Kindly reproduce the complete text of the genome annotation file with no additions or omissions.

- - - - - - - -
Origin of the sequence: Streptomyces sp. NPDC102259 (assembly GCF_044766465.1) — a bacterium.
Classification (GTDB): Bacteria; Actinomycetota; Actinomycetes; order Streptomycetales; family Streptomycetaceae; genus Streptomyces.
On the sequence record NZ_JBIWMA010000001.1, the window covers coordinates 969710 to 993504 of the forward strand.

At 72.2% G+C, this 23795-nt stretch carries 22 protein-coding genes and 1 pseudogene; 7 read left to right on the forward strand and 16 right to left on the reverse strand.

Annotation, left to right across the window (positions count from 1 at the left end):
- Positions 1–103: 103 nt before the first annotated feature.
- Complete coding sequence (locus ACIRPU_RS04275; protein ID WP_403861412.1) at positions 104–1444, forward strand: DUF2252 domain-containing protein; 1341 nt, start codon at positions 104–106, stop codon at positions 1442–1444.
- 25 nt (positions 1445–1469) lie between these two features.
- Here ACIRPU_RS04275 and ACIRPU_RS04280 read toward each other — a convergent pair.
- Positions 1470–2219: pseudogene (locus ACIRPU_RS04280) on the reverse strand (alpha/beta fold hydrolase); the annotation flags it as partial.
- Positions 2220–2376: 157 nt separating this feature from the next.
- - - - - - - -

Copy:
Origin of the sequence: Streptomyces sp. NPDC102259 (assembly GCF_044766465.1) — a bacterium.
Classification (GTDB): Bacteria; Actinomycetota; Actinomycetes; order Streptomycetales; family Streptomycetaceae; genus Streptomyces.
On the sequence record NZ_JBIWMA010000001.1, the window covers coordinates 969710 to 993504 of the forward strand.

At 72.2% G+C, this 23795-nt stretch carries 22 protein-coding genes and 1 pseudogene; 7 read left to right on the forward strand and 16 right to left on the reverse strand.

Annotation, left to right across the window (positions count from 1 at the left end):
- Positions 1–103: 103 nt before the first annotated feature.
- Complete coding sequence (locus ACIRPU_RS04275; protein ID WP_403861412.1) at positions 104–1444, forward strand: DUF2252 domain-containing protein; 1341 nt, start codon at positions 104–106, stop codon at positions 1442–1444.
- 25 nt (positions 1445–1469) lie between these two features.
- Here ACIRPU_RS04275 and ACIRPU_RS04280 read toward each other — a convergent pair.
- Positions 1470–2219: pseudogene (locus ACIRPU_RS04280) on the reverse strand (alpha/beta fold hydrolase); the annotation flags it as partial.
- Positions 2220–2376: 157 nt separating this feature from the next.